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March 24, 2011
TORONTO, ON, Mar. 24, 2011/ Troy Media/ – Thanks to the centenary of his birth and the 30th anniversary of the attempt on his life, Ronald Reagan is very much in the news these days. But here’s a story that doesn’t get a lot of attention.
On the first Tuesday of November 1978, California voters rejected Proposition 6, also known as the Briggs Amendment. Sponsored by State Senator John Briggs, the measure’s declared purpose was to make it possible for school districts to fire teachers who “advocate” homosexuality.
When subsequently asked, Briggs had a very clear explanation for his proposition’s defeat. It consisted of just two words: Ronald Reagan.
Reagan’s opposition clear
Although personally skeptical of Proposition 6’s merits, Reagan had initially avoided taking a public position, preferring instead to get a sense for all of the ramifications. Then in August 1978, a delegation of the proposition’s opponents met privately with him to put their case.
By September, his office had prepared a statement to be used in response to any queries. It made his opposition clear. When the September 24 San Francisco Chronicle quoted extensively from the statement, this opposition became part of the public record.
Subsequently, Briggs sent his own delegation with a view to changing Reagan’s mind. The meeting didn’t go well, particularly when one of Briggs’ men warned that there’d be a political price for standing against them.
Late in October, Reagan addressed the issue in one of his regular newspaper columns, framing it this way: “Proposition 6 rests on several assumptions. The most frequently mentioned are that teachers can influence the sexual orientation of children because they are ‘role models’ and that homosexual teachers will molest their pupils.”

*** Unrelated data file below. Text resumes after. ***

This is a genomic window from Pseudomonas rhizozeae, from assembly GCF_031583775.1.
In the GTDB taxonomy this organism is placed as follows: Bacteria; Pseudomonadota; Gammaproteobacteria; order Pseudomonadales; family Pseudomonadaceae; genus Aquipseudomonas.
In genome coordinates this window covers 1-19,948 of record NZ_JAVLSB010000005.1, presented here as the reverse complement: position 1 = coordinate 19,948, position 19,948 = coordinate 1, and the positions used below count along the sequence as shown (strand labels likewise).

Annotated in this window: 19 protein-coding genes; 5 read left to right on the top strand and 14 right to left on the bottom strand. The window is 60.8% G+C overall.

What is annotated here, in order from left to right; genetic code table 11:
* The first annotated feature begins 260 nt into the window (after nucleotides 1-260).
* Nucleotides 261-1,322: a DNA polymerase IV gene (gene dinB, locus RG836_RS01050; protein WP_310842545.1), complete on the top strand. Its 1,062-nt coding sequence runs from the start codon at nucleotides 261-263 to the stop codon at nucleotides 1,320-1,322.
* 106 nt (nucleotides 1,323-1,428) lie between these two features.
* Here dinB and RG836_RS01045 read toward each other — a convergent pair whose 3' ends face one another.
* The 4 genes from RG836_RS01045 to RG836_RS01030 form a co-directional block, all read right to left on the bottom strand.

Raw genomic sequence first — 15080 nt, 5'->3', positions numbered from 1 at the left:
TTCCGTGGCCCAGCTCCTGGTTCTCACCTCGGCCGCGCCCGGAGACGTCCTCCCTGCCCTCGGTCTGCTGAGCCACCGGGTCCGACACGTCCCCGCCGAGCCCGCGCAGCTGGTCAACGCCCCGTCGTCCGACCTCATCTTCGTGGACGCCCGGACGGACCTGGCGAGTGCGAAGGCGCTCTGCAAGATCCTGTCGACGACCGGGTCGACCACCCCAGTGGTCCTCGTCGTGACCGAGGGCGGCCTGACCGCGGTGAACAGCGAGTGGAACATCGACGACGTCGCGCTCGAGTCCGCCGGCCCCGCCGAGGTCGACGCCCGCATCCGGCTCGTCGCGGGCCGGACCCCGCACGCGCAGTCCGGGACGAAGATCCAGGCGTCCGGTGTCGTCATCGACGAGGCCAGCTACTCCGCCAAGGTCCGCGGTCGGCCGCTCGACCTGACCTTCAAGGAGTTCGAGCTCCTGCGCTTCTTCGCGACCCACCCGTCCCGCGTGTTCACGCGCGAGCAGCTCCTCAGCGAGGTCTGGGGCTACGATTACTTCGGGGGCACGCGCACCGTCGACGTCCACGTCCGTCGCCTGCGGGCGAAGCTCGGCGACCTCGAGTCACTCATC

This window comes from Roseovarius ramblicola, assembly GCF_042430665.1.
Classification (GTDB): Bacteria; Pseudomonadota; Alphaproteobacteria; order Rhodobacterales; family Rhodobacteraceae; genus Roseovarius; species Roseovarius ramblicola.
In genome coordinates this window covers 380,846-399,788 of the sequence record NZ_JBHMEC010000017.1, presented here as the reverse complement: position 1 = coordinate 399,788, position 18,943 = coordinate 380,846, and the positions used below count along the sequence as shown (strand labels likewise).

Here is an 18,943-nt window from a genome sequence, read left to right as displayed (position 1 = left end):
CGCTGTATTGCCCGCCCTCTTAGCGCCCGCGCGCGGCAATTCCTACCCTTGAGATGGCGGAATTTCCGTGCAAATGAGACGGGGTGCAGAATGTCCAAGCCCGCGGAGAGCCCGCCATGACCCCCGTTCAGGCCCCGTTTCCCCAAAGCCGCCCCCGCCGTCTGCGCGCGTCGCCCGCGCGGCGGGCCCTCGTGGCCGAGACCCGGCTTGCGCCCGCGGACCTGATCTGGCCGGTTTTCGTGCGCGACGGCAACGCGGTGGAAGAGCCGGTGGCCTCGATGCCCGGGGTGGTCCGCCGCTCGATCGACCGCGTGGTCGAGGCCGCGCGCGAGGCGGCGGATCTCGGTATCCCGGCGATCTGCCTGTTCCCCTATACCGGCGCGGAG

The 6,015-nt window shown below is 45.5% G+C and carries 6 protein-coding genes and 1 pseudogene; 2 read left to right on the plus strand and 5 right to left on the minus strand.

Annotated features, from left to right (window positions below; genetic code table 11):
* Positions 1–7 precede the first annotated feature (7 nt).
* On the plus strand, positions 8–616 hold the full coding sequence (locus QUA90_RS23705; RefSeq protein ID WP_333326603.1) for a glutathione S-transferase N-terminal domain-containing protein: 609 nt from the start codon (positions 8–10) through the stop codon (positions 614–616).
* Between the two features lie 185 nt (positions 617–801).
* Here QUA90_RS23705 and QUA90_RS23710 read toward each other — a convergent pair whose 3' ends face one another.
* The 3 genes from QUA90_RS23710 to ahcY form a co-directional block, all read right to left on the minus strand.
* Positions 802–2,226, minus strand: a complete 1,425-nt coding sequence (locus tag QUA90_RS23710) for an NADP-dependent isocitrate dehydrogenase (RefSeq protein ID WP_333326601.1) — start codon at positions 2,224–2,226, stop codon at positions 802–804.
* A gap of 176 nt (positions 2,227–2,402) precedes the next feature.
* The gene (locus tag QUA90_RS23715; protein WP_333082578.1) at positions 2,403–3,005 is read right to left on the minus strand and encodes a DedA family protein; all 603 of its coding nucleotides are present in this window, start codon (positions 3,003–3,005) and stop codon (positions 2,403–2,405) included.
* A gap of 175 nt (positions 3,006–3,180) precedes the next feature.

Reagan was not impressed, noting with respect to child-molesting: “The overwhelming majority of such cases are committed by heterosexual male adults against young females.” As for influencing sexual orientation: “Whatever else it is, homosexuality is not a contagious disease like the measles.”
Reagan then went on to address other problems, particularly the question of what was meant by the term “advocacy.” Here’s how he put it: “Since the measure does not restrict itself to the classroom, every aspect of a teacher’s personal life could presumably come under suspicion. What constitutes ‘advocacy’ of homosexuality? Would public opposition to Proposition 6 by a teacher – should it pass – be considered advocacy?”
Finally, there was this: “And, how do you prevent an overwrought child with bad grades from seeking revenge by accusing a teacher of a homosexual advance or ‘advocacy?’ Under Proposition 6, you don’t.”
At the time, Reagan was planning to run for president in 1980 and, from the perspective of the impending campaign, his Proposition 6 position wasn’t an obvious plus. While very few liberals were likely to be won over to his side, there was a material risk of alienating some religious fundamentalists, a constituency that would be critical to putting together a winning conservative coalition.